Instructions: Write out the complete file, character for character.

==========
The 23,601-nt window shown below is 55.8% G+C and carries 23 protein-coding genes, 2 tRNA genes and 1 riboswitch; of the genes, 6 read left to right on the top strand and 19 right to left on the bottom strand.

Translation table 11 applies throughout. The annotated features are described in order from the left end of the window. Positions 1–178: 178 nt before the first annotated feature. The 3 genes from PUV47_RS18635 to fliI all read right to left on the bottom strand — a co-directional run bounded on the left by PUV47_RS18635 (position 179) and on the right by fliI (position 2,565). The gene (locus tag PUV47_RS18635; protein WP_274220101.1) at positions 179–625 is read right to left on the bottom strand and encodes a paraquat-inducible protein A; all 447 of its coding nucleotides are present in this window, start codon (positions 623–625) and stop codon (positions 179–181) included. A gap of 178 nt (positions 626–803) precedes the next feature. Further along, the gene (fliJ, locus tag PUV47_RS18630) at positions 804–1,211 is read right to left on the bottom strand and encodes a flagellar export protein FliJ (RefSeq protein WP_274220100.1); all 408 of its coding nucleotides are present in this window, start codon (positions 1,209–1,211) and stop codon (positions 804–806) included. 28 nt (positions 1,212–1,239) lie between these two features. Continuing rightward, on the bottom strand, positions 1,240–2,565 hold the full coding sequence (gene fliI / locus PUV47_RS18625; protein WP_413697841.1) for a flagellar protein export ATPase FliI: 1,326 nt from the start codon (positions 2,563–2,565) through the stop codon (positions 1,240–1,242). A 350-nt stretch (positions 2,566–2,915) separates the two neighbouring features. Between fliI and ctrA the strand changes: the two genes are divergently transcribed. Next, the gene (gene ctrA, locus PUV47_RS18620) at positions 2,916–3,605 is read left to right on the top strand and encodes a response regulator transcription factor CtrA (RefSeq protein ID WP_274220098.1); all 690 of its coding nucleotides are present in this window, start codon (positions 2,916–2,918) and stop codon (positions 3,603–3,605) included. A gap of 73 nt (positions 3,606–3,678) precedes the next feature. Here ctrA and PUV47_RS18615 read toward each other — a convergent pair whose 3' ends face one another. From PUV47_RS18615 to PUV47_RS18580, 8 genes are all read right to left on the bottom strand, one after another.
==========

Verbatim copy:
The 23,601-nt window shown below is 55.8% G+C and carries 23 protein-coding genes, 2 tRNA genes and 1 riboswitch; of the genes, 6 read left to right on the top strand and 19 right to left on the bottom strand.

Translation table 11 applies throughout. The annotated features are described in order from the left end of the window. Positions 1–178: 178 nt before the first annotated feature. The 3 genes from PUV47_RS18635 to fliI all read right to left on the bottom strand — a co-directional run bounded on the left by PUV47_RS18635 (position 179) and on the right by fliI (position 2,565). The gene (locus tag PUV47_RS18635; protein WP_274220101.1) at positions 179–625 is read right to left on the bottom strand and encodes a paraquat-inducible protein A; all 447 of its coding nucleotides are present in this window, start codon (positions 623–625) and stop codon (positions 179–181) included. A gap of 178 nt (positions 626–803) precedes the next feature. Further along, the gene (fliJ, locus tag PUV47_RS18630) at positions 804–1,211 is read right to left on the bottom strand and encodes a flagellar export protein FliJ (RefSeq protein WP_274220100.1); all 408 of its coding nucleotides are present in this window, start codon (positions 1,209–1,211) and stop codon (positions 804–806) included. 28 nt (positions 1,212–1,239) lie between these two features. Continuing rightward, on the bottom strand, positions 1,240–2,565 hold the full coding sequence (gene fliI / locus PUV47_RS18625; protein WP_413697841.1) for a flagellar protein export ATPase FliI: 1,326 nt from the start codon (positions 2,563–2,565) through the stop codon (positions 1,240–1,242). A 350-nt stretch (positions 2,566–2,915) separates the two neighbouring features. Between fliI and ctrA the strand changes: the two genes are divergently transcribed. Next, the gene (gene ctrA, locus PUV47_RS18620) at positions 2,916–3,605 is read left to right on the top strand and encodes a response regulator transcription factor CtrA (RefSeq protein ID WP_274220098.1); all 690 of its coding nucleotides are present in this window, start codon (positions 2,916–2,918) and stop codon (positions 3,603–3,605) included. A gap of 73 nt (positions 3,606–3,678) precedes the next feature. Here ctrA and PUV47_RS18615 read toward each other — a convergent pair whose 3' ends face one another. From PUV47_RS18615 to PUV47_RS18580, 8 genes are all read right to left on the bottom strand, one after another.